April 2019

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Last weekend’s surprise snow. Greg and I and our weekend guest and very dear friend Jeff cozy at the dining room table, playing a game, as we always do. It lasted long enough to take the requisite photo of Pike’s Peak looking dreamy.

I didn’t used to have a favorite season, each bringing their own sense of beauty and wonder. After returning to Colorado spoiled by sixteen green Portland winters, I now declare it is SPRING. Winters here, and in Pennsylvania, are no greater in length, and certainly warmer than the bone chill of Pacific Northwest rain, but feel longer for the noticeable absence of color. There are some evergreens, yes, and the dazzling azure of sky, but the ground and bare trees and hundred feet of fence are so very brown. I know it is partially the fact that our garden is so young, with trees only starting what I hope to be long lives. But, still.

So when the tiny bud of that pasque flower pushed from the soil, my heart leapt, for there is only more and more and more to come. The orange and pink of tulip, yellow of daffodil, purple of hyacinth, to the peonies and red birds in a tree of summer and poppies of fall. That verdant quilt dotted with the rainbow.

Forty-seven!

Fun with a new torch. I made rice crispy treats with homemade marshmallows, topped them with a bit of the fluff, and then flame roasted them. Our little cousins said they were beautiful and the best thing ever. SO soft!

Full

Yesterday afternoon, sweet rabbit necklace resting on an equally sweet magazine read. Greg took a very long lunch. Sadly nothing remarkable until we stopped for dessert at Amy’s for bomb-diggity donuts – Nutella fluff, apple fritter, and chocolate filled with cream. Eeek, that place!

We ran errands, too. A cookbook purchase, a stop at the grocery. I bought a Camerons stove top smoker about a month ago, and delight of delights, discovered¬† they have an outlet in Colorado Springs. I am having all kinds of fun with it, so we went to buy more chips. Smoked ribs, smoked chicken, smoked trout, smoked steak! I’ve done each up differently. Ribs with¬† barbeque sauce, chicken with sticky Asian ginger, and an Italian rosemary rub. Plain old for the trout and steak, which is not so very plain. Good fun!

It was one of those magical afternoons of big nothings and feeling full –¬† of all the best in life and of gratitude, too. For a husband who has the great privilege of working from home AND wanting to spend the afternoon with me.

Coming home to a dog eager for a sunshiney walk and a cuddle was pretty great, too. So very full, indeed. My sincerest thanks to whomever is in charge.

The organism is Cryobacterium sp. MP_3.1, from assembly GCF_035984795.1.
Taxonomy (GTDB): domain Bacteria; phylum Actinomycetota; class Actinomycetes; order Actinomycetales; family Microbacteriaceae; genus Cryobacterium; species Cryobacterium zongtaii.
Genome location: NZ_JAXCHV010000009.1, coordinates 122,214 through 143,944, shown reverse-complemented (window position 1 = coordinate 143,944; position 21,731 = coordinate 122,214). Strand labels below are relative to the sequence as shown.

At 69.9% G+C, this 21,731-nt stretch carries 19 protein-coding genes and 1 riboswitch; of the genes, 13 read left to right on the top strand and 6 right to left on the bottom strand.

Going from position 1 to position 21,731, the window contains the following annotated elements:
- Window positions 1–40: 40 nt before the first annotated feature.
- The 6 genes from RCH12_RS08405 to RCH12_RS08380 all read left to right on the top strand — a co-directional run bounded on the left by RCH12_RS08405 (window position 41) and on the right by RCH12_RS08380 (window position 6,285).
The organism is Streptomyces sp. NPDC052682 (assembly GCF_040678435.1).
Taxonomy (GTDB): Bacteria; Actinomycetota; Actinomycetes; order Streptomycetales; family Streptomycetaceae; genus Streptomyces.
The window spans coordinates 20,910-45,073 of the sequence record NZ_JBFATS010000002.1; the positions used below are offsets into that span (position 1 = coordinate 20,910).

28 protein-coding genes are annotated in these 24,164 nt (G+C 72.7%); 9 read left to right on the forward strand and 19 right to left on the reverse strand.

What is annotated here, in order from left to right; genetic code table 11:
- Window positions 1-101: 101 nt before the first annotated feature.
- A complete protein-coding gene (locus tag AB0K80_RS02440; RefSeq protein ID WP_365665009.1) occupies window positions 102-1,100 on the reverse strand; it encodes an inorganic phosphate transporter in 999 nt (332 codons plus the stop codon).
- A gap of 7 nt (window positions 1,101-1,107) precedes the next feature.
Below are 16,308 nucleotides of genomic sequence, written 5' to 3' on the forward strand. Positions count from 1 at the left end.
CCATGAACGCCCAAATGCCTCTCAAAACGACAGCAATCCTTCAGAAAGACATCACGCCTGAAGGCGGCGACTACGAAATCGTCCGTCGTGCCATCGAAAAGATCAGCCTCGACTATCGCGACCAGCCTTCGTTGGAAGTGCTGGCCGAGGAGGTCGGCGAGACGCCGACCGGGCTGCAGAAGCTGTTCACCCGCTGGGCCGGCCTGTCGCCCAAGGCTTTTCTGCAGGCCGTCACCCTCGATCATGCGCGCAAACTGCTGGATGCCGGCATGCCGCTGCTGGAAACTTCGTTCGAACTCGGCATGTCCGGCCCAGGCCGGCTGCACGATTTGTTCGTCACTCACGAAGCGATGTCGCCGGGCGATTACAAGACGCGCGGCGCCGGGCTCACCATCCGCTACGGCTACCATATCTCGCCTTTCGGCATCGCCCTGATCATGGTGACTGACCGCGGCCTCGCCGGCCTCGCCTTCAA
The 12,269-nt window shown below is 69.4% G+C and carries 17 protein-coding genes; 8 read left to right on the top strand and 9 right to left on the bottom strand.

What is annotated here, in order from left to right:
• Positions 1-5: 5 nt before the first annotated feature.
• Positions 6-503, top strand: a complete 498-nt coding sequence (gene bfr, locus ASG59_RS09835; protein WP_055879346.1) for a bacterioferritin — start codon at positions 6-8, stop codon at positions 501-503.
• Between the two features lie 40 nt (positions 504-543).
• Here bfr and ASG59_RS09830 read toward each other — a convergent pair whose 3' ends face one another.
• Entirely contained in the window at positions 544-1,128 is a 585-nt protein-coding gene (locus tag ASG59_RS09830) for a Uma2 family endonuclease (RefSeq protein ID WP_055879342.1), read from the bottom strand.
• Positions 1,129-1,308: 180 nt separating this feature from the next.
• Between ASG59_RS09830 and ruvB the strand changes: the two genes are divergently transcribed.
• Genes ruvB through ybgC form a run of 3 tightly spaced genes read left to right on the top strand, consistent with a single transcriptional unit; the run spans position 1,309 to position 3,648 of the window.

Feast

Healing is impossible in loneliness; it is the opposite of loneliness. Conviviality is healing. To be healed, we must come with all the other creatures to the feast of Creation.

Wendell Berry

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Hello, and happy Friday from my FIRST visit to Greeley! It’s funny how I was born and have spent the majority of my life in Colorado (31 years!), yet so much here is undiscovered. In an effort to remedy this, Greg and I went with my parents last weekend, mostly to visit the grave site of my great-great grandparents, Francesquita (Francesca) and William (the adults above, with Clifford, Tillie {my great-grandma}, and Lula) at the Linn Grove Cemetery. It’s been nearly 100 years since their deaths, so it’s about time, right?

Unfortunately, as they were awfully poor in life, we are fairly certain their graves have no headstones. The four of us wandered and searched, literally dug up grass, and Juniper gave her best sniffs, to reveal other nearby graves. We found a whole branch of the Card family (the name of one of my besties, Andie!!), and a LeRoy Williams, but no more. Now we will be purchasing a proper headstone for them. I do believe they deserve it.

As for Greeley, it turns out it is a pretty neat city, with the University of Northern Colorado its jewel in the crown. There are many fine murals and sculptures lining the main street (8th Avenue, actually) and a whole host of restaurants, sweet shops at a at least one distillery. When I return to see the new headstone, I’ll take more pictures!

And to the neighborhood where I grew up, with Little Dry Creek looking rather fine and a fun bit of mailbox art. As we strolled along, I contemplated the minimum number of times I walked along the banks, as it was my route to elementary school (K-6). In those days, the majority of kids walked (only Brandon Johnson and Heidi Geisler got rides on the daily), no matter the weather. I remember some supreme bundlings in winter and the two times I got a ride home from school.

The first was the day my parents bought the 1977 Monte Carlo and celebrated by taking us home early. A HUGE deal! The other was during a rather frightening tornado. Our neighbor Joyce picked us up in her Land Cruiser since my dad and the Monte Carlo were at work. Anyhoo, to that minimum calculation, 1890. How impossibly large that number seems now, a million steps ages and ages ago.

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Scars

Scars have the strange power to remind us that our past is real.

Cormac McCarthy

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